Submitted: September 18, 2017
from United States District Court for the Western District of
Missouri - Kansas City
COLLOTON, BENTON, and KELLY, Circuit Judges.
W. Stone pleaded guilty to being a felon in possession of a
firearm in violation of 18 U.S.C. § 922(g)(1). The
district court adopted the uncontested calculations of
Stone's offense level and criminal history in the
presentence report, which resulted in an advisory Sentencing
Guidelines range of 27-33 months. Citing a number of factors,
the court sentenced Stone to an above-Guidelines sentence of
60 months of imprisonment. Stone appeals, arguing the
district court erred in imposing an upward variance.
"review all sentences-whether inside, just outside, or
significantly outside the Guidelines range-under a
deferential abuse-of-discretion standard." Gall v.
United States, 552 U.S. 38, 41 (2007). Stone argues that
the district court abused its discretion in two ways: (1) by
considering improper factors in determining his sentence; and
(2) by engaging in an unreasonable weighing of the statutory
sentencing factors listed in 18 U.S.C. § 3553(a),
leading to an unjustifiably excessive sentence.
alleges the district court considered improper factors when,
according to Stone, it declared "categorical rules"
that required imposing longer sentences for federal, rather
than state, crimes and imposing longer sentences for a
greater history of recidivism. Such a reading of the
transcript, however, takes out of context two statements the
court made during a longer sentencing colloquy. Read in
context, it is apparent that the district court was not
relying on categorical rules, but instead was making
individualized observations about Stone's past conduct
and the need for deterrence in light of Stone's history
and personal characteristics. The "need for
deterrence" is an authorized-not an improper-statutory
factor, and the district court did not err in taking it into
consideration. See 18 U.S.C. § 3553(a)(2)(B).
we are unpersuaded by Stone's contention that the
district court improperly weighed the § 3553(a) factors.
When varying from the Guidelines, "[t]he district court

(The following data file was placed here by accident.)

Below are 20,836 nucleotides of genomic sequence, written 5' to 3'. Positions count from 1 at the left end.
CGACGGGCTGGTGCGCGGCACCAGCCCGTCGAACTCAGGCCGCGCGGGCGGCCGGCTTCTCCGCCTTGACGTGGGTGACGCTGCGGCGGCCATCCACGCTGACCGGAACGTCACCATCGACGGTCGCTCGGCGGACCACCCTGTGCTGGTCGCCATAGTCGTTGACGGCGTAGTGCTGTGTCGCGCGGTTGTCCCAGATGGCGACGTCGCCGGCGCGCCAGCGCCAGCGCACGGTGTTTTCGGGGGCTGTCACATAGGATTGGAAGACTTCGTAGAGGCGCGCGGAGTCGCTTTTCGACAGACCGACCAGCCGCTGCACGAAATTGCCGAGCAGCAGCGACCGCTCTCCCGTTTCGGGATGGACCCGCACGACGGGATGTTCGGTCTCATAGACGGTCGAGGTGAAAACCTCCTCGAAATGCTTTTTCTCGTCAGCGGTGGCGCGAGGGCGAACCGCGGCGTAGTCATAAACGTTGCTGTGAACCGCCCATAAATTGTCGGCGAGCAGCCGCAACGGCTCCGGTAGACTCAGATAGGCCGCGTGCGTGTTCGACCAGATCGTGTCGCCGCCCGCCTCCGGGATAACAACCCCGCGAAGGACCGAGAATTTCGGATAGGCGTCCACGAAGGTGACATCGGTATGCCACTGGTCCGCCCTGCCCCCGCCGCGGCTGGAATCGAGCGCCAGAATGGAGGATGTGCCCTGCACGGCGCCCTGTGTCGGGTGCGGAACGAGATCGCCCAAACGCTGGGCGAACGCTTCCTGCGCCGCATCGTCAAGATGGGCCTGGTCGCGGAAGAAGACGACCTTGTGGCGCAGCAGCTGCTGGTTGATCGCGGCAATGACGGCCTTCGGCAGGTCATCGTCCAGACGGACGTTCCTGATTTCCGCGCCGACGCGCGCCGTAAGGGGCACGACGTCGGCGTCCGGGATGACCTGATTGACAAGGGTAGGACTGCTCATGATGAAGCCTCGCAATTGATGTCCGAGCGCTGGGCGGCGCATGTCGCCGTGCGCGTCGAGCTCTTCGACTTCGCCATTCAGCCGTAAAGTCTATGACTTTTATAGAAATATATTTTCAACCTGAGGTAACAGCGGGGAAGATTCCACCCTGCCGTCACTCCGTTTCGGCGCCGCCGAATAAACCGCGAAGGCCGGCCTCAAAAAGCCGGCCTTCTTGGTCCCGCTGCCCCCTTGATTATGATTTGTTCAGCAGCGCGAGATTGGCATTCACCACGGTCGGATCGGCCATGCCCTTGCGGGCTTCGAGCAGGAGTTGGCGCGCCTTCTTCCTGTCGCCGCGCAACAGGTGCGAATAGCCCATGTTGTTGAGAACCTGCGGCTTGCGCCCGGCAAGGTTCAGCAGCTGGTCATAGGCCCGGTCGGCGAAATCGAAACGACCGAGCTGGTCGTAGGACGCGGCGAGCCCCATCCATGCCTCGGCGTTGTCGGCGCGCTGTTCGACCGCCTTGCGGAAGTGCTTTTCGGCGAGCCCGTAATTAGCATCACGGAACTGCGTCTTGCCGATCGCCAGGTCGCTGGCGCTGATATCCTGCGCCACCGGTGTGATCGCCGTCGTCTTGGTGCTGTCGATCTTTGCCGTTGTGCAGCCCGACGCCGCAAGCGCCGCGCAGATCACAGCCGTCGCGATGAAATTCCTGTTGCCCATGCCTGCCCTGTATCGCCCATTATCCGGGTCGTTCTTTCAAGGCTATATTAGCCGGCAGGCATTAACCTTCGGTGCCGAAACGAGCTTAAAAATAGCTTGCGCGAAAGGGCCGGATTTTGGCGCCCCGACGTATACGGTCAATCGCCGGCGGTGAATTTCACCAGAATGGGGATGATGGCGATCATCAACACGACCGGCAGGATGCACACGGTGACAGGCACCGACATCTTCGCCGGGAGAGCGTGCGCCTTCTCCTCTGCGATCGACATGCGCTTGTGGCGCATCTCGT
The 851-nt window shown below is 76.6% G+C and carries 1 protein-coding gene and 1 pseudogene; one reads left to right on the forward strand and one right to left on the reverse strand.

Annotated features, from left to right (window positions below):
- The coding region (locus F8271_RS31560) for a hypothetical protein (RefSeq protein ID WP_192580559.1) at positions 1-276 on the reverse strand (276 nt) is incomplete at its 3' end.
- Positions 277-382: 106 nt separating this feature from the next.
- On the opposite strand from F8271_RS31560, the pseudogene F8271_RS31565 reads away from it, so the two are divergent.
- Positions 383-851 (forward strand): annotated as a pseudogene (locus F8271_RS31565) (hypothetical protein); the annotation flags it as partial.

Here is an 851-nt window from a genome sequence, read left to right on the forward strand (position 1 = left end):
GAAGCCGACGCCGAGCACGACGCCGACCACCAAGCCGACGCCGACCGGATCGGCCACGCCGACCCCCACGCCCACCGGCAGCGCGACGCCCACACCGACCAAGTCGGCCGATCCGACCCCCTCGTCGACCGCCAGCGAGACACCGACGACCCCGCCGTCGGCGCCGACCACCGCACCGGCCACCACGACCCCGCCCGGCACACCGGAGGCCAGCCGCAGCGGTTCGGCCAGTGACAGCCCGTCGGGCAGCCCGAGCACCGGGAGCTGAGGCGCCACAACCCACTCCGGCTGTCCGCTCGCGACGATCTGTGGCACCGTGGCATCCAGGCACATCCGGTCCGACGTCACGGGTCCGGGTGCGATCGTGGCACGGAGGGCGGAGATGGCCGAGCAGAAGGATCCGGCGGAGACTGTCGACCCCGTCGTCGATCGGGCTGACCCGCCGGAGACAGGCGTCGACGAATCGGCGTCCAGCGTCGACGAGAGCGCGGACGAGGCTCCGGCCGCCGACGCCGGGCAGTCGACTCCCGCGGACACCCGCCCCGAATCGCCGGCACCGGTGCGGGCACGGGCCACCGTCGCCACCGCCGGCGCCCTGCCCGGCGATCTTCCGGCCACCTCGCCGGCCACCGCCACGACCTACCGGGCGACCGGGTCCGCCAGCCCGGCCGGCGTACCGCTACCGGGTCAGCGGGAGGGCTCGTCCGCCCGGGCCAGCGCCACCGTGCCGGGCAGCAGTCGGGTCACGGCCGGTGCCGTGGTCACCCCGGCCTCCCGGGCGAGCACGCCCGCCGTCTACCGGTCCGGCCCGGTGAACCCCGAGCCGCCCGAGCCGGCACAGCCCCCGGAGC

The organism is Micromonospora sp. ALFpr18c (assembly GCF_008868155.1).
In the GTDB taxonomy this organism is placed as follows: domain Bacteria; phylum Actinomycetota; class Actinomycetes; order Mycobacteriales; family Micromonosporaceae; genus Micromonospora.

must 'consider the extent of the deviation and ensure
that the justification is sufficiently compelling to support
the degree of the variance.'" United States v.
Martinez, 821 F.3d 984, 989 (8th Cir. 2016) (quoting
United States v. Feemster, 572 F.3d 455, 461 (8th
Cir. 2009) (en banc)). However, "'extraordinary
circumstances' are not needed to justify a sentence
outside the guideline range, " even if the district
court is varying upward. United States v.
Hummingbird, 743 F.3d 636, 638 (8th Cir. 2014).
"The district court has wide latitude to weigh the
§ 3553(a) factors in each case and assign some factors
greater weight than others in determining an appropriate
sentence." United States v. Bridges, 569 F.3d
374, 379 (8th Cir. 2009).
the district court specifically addressed a number of the
§ 3553(a) factors. First, it looked at Stone's
history and characteristics-giving specific attention to the
his employment history and lack of success when previously
placed on supervision. The court then discussed the need to
protect the public from further crimes, which the court
described as "something that I think is very real"
with respect to Stone. And, as noted, the court addressed the
need for deterrence. The district court also expressly
acknowledged that Stone had accepted responsibility for his
offense and was honest with the court, which
"help[ed]" him from receiving an even longer
sentence. These considerations are adequate to support an
upward variance in this case. See Gall, 552 U.S. at
51 ("[We] must give due deference to the district
court's decision that the § 3553(a) factors, on a
whole, justify the extent of the variance.").
judgment of the district court is affirmed.
The Honorable Greg Kays, Chief Judge,
United States District Court for the Western District of
The government argues that Stone
alleges "procedural" as well as
"substantive" errors, and that the unobjected-to
procedural errors should be reviewed under the
even-more-deferential plain error standard. Because we
conclude Stone is not entitled to relief under either
standard, we need not decide which standard of review to
apply. See United States v. Kouangvan, 844 F.3d 996,
999-1000 (8th Cir. 2017) (recognizing "apparent
conflict" between cases that categorize consideration of
improper factor as a procedural error and cases categorizing
it as a challenge to substantive reasonableness, but